Driving the No. 10 Chevrolet, Kanaan topped the speed chart with a lap of 227.838 m.p.h. Kanaan’s teammate, Scott Dixon, was second fastest (227.773 m.p.h.), while KV Racing Technology’s Townsend Bell was third (227.221).

Dixon’s team won $50,000 for its victory in the pit stop competition, defeating the crew of rookie Sage Karam in the final.

“I’m starting with no pressure, which is kind of the way I like it,’’ said Kanaan, who will attempt to become the first repeat winner — and sixth overall — since fellow Brazilian Helio Castroneves last won back-to-back races in 2001 and 2002.

“It’s not an excuse. We had a poor qualifying day,’’ Kanaan said of his four-lap average of 229.922. “I like my chances. I think the field this year is even tougher than last year. Last year, you had nine guys in the field that could win. This year, I think it’s double.’’

Kanaan ended nearly a decade of frustration last year when he overtook leader Ryan Hunter-Reay in the first turn of a restart with three laps to go. Three-time Indy 500 winner Dario Franchitti, one of Kanaan’s closest friends, got loose and crashed into the retaining wall exiting Turn 2, bringing out the final caution that delivered Kanaan the victory.

It enabled Kanaan, who had chased his tail his entire career trying to capture the Indy 500, to soak up the adulation of the crowd as he did a three-lap victory tour under the yellow flag.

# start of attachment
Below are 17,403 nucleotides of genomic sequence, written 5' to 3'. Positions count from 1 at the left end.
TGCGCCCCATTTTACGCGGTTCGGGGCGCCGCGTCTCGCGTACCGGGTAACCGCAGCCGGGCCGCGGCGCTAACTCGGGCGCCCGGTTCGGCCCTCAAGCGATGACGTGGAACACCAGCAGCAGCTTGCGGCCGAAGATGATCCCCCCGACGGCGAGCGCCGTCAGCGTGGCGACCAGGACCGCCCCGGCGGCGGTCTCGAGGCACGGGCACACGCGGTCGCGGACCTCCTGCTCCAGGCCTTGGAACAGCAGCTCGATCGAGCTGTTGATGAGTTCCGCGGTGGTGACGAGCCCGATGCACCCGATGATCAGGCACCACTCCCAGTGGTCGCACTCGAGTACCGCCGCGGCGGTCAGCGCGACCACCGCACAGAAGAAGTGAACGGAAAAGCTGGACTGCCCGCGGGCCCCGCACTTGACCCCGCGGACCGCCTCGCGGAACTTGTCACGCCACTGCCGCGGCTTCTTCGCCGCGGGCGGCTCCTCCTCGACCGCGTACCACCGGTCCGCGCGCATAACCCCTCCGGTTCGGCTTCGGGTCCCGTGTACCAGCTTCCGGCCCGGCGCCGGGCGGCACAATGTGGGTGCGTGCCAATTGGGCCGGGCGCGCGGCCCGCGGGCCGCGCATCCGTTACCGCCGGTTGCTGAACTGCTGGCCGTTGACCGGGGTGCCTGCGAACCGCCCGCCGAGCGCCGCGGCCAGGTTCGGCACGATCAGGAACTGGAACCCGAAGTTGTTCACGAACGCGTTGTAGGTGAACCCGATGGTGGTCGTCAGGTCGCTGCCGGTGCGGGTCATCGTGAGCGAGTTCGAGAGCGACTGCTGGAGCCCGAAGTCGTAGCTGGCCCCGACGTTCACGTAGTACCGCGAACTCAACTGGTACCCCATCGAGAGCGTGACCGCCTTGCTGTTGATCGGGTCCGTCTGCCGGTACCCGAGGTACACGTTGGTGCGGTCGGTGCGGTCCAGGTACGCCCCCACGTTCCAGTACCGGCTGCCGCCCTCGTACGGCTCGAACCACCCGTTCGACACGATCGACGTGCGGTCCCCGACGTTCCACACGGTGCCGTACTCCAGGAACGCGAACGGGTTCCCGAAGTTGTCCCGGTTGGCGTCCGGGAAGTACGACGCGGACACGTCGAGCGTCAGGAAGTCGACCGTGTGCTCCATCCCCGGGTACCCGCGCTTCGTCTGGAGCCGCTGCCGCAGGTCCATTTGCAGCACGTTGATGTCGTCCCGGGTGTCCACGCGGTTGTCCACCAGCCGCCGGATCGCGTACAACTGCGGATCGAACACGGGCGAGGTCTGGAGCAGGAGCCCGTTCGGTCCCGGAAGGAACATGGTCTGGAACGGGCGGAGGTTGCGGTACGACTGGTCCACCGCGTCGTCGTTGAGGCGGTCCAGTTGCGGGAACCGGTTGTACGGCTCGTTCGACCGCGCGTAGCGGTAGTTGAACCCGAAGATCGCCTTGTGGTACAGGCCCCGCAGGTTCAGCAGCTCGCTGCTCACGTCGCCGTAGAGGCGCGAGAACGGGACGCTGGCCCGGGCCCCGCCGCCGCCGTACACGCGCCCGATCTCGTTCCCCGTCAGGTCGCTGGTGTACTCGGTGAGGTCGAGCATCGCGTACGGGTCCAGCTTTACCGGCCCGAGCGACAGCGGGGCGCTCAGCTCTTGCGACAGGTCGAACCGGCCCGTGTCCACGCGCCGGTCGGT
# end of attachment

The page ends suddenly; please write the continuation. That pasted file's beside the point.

“I had fooled myself for a couple of years by saying that I’d be OK with the fact that I might not win this race in my career,’’ said Kanaan, who finished runner-up in 2004 and third in 2003 and 2012. “It changed everything when I crossed the finish line last year. I’m so glad I did. It’s still overwhelming and it’s still really special.’’

Sitting pretty

Jimmie Johnson and Ed Carpenter Jr. will be pole sitters with a purpose in their respective races Sunday.

Johnson, the six-time and reigning NASCAR champion, captured the pole for the Coca-Cola 600 with a fast lap of 194.911 m.p.h. Johnson, who was the last driver to win the 600 from the pole in 2009, expressed the hope his first pole victory of the season — and 33d of his career — would put him in a position to end a 13-race winless streak.

“It was a really strong lap,’’ Johnson said. “I’m very pleased with it. We knew we had a great racecar, so it was nice to get out there and work our way through the three segments [of NASCAR’s new knockout qualifying format] and get it done.’’

Carpenter is hoping to finish the job as well after the owner/driver of the No. 20 Chevrolet captured the Indy 500 pole for the second year in a row, posting a four-lap average run of 231.067 m.p.h., bumping James Hinchcliffe (230.839) from the top of the speed chart during last Sunday’s Fast Nine shootout.

“I was surprised last year and didn’t expect to do it this year with such deep competition,’’ said Carpenter, who led for 37 laps last year but finished 10th. This year, Carpenter will lead the fastest 33-car field in race history (229.382 m.p.h. average) to the green flag.

“After going through this last year and not winning the race, I’ve been so much more determined,’’ Carpenter said. “Now it’s all about the race, and we want to close the deal.’’

Material from sanctioning bodies, manufacturers, race teams, sponsors, and track publicity departments was used in this report. Michael Vega can be reached at vega@globe.com.